In film terminology, this is diegetic sound — noises or tunes from within the storyworld — as opposed to a narrative voiceover or a musical soundtrack the characters can’t hear within the story.
In Gaiman’s comic a combination of illustrations, musical notes and words (including the onomatopoeic TUM for a base drum beat) convey the sense that music fills every room of the house where a party is taking place.
In the political satire comic that inspired a movie, The Death of Stalin creator Fabien Nury and illustrator Thierry Robin show lines from Mozart’s orchestral score for his Piano Concerto No. 23 at the bottom of two pages. This adds drama to a climactic scene where Russian leader suffers a stroke.
Next time you read a comic book, make sure you listen carefully. KABOOM!
People may think of comics and science as worlds apart, but they have been cross-pollinating each other in more than ways than one.
Many classic comic book characters are inspired by biology such as Spider-Man, Ant-Man and Poison Ivy. And they can act as educational tools to gain some fun facts about the natural world.
Some superheroes have scientific careers alongside their alter egos. For example, Marvel’s The Unstoppable Wasp is a teenage scientist. And DC Comics’ super-villain Poison Ivy is a botanist who saved honey bees from colony collapse.
Superheroes have also crept into the world of taxonomy, with animals being named after famous comic book characters. These include a robber fly named after the Marvel character Deadpool (whose mask looks like the markings on the fly’s back) and a fish after Marvel hero Black Panther.
I am a PhD student researching bee behaviour and I have spent most of my university life working at a comic book store. Here’s how superheroes could be used to make biology, and other types of science, more intriguing to school students.
1. They’re engaging
Reading has a range of benefits, from improved vocabulary, comprehension and mathematics skills, to increased empathy and creativity.
While it’s hard to directly prove the advantages of comics over other forms of reading, they can be engaging, easy to understand learning tools.
Comics have similar benefits to classic textbooks in terms of understanding course content. But they can be more captivating.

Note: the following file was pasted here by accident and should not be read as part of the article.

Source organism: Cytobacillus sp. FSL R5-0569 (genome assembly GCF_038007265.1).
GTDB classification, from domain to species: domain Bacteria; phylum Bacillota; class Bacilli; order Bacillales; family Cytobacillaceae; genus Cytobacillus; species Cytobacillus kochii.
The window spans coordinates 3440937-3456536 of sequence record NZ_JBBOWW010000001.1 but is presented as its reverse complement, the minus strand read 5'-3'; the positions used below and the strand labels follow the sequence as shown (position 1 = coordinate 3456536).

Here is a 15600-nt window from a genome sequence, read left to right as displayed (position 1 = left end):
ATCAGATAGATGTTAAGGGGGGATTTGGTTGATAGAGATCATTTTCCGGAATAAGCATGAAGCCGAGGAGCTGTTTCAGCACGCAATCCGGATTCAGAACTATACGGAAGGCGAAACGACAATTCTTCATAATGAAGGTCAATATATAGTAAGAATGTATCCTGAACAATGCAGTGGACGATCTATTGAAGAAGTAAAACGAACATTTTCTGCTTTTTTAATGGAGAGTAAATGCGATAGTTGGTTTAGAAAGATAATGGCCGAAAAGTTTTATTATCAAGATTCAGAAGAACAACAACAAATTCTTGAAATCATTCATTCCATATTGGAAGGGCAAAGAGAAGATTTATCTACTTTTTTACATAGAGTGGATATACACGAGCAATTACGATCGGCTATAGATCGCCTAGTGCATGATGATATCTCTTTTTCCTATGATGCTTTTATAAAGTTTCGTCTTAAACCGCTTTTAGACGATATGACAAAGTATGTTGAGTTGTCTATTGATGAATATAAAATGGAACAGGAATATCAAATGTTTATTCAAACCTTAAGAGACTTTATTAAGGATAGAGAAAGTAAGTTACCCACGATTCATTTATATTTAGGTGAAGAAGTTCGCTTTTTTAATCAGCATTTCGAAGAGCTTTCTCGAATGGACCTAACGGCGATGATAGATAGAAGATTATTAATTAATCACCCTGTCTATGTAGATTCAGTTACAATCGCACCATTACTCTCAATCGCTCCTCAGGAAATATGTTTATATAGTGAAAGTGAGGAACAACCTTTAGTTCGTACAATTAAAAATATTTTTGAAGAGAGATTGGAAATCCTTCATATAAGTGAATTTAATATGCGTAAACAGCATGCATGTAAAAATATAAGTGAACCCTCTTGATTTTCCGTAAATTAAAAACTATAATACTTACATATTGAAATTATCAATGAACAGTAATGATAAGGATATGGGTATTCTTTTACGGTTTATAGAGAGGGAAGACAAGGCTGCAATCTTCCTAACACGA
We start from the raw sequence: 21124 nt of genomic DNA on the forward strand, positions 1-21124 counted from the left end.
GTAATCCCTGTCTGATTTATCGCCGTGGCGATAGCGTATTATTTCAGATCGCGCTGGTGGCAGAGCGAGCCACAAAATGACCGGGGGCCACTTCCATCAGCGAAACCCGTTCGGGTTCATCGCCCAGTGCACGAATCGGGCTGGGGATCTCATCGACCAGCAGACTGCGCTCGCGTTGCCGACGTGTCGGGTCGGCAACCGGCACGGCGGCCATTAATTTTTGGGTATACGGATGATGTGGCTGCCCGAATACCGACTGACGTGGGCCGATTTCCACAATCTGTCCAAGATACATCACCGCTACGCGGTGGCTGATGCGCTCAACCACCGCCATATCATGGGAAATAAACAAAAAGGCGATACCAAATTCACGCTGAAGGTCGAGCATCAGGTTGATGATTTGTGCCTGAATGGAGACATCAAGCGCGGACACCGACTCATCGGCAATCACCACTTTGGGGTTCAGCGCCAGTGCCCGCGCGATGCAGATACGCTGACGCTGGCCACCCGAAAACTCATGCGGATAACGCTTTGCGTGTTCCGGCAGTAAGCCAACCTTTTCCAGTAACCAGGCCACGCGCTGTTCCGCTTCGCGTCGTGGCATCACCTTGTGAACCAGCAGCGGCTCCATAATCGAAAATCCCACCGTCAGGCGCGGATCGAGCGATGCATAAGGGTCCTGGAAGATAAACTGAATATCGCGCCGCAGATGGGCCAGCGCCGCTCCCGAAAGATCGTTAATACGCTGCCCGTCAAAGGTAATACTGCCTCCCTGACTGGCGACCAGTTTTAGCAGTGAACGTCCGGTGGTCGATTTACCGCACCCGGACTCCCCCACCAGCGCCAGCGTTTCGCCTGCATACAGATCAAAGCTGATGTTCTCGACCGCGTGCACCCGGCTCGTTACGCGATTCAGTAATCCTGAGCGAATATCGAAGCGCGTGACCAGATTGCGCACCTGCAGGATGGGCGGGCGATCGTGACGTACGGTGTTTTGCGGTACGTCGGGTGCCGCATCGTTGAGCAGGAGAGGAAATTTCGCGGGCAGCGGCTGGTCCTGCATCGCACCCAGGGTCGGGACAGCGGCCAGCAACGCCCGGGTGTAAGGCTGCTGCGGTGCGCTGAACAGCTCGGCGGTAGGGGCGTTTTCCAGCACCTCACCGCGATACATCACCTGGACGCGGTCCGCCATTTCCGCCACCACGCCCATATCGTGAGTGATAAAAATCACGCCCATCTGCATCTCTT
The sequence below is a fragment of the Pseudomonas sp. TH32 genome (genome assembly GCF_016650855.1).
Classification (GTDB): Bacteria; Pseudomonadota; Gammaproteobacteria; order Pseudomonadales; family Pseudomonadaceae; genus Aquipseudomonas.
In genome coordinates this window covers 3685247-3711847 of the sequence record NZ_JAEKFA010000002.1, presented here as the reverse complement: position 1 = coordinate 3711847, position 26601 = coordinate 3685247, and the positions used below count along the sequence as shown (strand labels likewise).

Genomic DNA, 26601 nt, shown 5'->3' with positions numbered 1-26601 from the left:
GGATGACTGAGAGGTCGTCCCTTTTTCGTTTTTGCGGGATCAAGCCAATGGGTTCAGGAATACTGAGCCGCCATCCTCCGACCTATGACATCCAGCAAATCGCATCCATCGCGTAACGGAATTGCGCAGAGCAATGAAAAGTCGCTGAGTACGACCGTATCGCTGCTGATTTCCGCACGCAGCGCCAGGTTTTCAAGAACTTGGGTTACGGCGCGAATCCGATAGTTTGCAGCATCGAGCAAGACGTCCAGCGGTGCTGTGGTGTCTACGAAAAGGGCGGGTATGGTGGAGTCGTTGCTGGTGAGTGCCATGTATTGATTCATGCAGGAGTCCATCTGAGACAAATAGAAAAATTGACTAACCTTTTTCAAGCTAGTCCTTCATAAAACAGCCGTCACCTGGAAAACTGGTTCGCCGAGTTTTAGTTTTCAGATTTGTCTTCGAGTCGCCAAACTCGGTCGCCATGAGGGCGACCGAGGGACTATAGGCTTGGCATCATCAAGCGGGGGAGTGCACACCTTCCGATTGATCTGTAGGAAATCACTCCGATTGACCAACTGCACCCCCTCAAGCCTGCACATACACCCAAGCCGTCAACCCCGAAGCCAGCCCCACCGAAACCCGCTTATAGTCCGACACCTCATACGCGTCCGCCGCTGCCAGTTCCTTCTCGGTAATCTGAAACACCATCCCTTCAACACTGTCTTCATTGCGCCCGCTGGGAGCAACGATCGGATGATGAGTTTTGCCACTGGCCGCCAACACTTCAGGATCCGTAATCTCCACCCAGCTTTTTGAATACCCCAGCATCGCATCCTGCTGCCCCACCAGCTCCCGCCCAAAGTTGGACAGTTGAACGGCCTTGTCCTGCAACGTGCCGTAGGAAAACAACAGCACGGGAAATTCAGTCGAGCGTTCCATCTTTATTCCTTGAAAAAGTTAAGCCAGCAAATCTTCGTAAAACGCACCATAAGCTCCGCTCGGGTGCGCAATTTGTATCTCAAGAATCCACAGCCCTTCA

A study of 114 business students showed they preferred graphic novels over classic textbooks for learning course content.
In another study in the United States, college biology students were given either a textbook or a graphic novel — Optical Allusions by scientist Jay Hosler, that follows a character discovering the science of vision — as supplementary reading for their biology course.
Both groups of students showed similar increases in course knowledge, but students who were given the graphic novel showed an increased interest in the course.
So, comics can be used to engage students, especially those who aren’t very interested in science.
Educational comics such as the Science Comics series, Jay Hosler’s The Way of the Hive and Abby Howard’s Earth Before Us series frequently have a narrative structure with a story consisting of a beginning, middle and resolution.
Students often find information inside storytelling easier to comprehend than when it’s provided matter-of-factly, such as in textbooks. As readers follow a story, they can use key information they have learnt along the way to understand and interpret the resolution.
2. They teach important concepts
In science-related comic books, as the story unfolds, scientific concepts are often sprinkled in along the way. For example, Science Comics: Bats, follows a bat going through a rehabilitation clinic while suffering from a broken wing. The reader learns about different bat species and their ecology on this journey.
Comics also have the advantage of permanance, meaning students can read, revisit and understand panels at their own pace.
Many science comics, including Optical Allusions, are written by scientists, allowing for reliable facts.
Using storytelling can also humanise scientists by creating relatable characters throughout comics. Some graphic novels showcase scientific careers and can be a great tool for removing stereotypes of the lab coat wearing scientist. For example, Jim Ottaviani and Maris Wick’s graphic novels Primates and Astronauts: Women on the Final Frontier showcase female scientists in labs, the field and even space.
The Marvel series’ Unstoppable Wasp also includes interviews with female scientists at the end of each issue.
3. They can give a visual insight into strange worlds
Imagery combined with an easy to follow narrative structure can also give a look into worlds that may otherwise be hard to visualise. For example, Science Comics: Plagues, and the Manga series, Cells at Work!, are told from the point of view of microbes and cells in the body.
Imagery can also show life cycles of animals that are potentially dangerous, or difficult to encounter, such as a honeybee colony, which was visualised through Clan Apis.
The author would like to acknowledge neuroscientist and cartoonist Matteo Farinella, whose advice helped shape this article.